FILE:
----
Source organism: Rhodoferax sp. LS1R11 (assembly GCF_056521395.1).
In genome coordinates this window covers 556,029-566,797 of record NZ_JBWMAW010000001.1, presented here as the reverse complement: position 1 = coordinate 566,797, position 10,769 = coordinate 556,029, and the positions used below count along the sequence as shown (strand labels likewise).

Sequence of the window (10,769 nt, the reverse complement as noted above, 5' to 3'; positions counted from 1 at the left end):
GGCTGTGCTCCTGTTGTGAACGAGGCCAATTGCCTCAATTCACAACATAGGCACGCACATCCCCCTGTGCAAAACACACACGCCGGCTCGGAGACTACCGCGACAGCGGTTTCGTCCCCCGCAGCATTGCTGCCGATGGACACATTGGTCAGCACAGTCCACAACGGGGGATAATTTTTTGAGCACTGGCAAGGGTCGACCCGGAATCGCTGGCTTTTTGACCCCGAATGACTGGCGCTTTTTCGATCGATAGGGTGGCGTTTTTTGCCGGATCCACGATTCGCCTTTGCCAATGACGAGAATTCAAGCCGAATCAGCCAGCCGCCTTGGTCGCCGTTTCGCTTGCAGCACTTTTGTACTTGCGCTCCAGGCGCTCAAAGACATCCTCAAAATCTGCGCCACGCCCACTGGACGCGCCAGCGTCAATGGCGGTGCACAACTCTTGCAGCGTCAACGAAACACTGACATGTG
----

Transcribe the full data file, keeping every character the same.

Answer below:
Source organism: Rhodoferax sp. LS1R11 (assembly GCF_056521395.1).
In genome coordinates this window covers 556,029-566,797 of record NZ_JBWMAW010000001.1, presented here as the reverse complement: position 1 = coordinate 566,797, position 10,769 = coordinate 556,029, and the positions used below count along the sequence as shown (strand labels likewise).

Sequence of the window (10,769 nt, the reverse complement as noted above, 5' to 3'; positions counted from 1 at the left end):
GGCTGTGCTCCTGTTGTGAACGAGGCCAATTGCCTCAATTCACAACATAGGCACGCACATCCCCCTGTGCAAAACACACACGCCGGCTCGGAGACTACCGCGACAGCGGTTTCGTCCCCCGCAGCATTGCTGCCGATGGACACATTGGTCAGCACAGTCCACAACGGGGGATAATTTTTTGAGCACTGGCAAGGGTCGACCCGGAATCGCTGGCTTTTTGACCCCGAATGACTGGCGCTTTTTCGATCGATAGGGTGGCGTTTTTTGCCGGATCCACGATTCGCCTTTGCCAATGACGAGAATTCAAGCCGAATCAGCCAGCCGCCTTGGTCGCCGTTTCGCTTGCAGCACTTTTGTACTTGCGCTCCAGGCGCTCAAAGACATCCTCAAAATCTGCGCCACGCCCACTGGACGCGCCAGCGTCAATGGCGGTGCACAACTCTTGCAGCGTCAACGAAACACTGACATGTG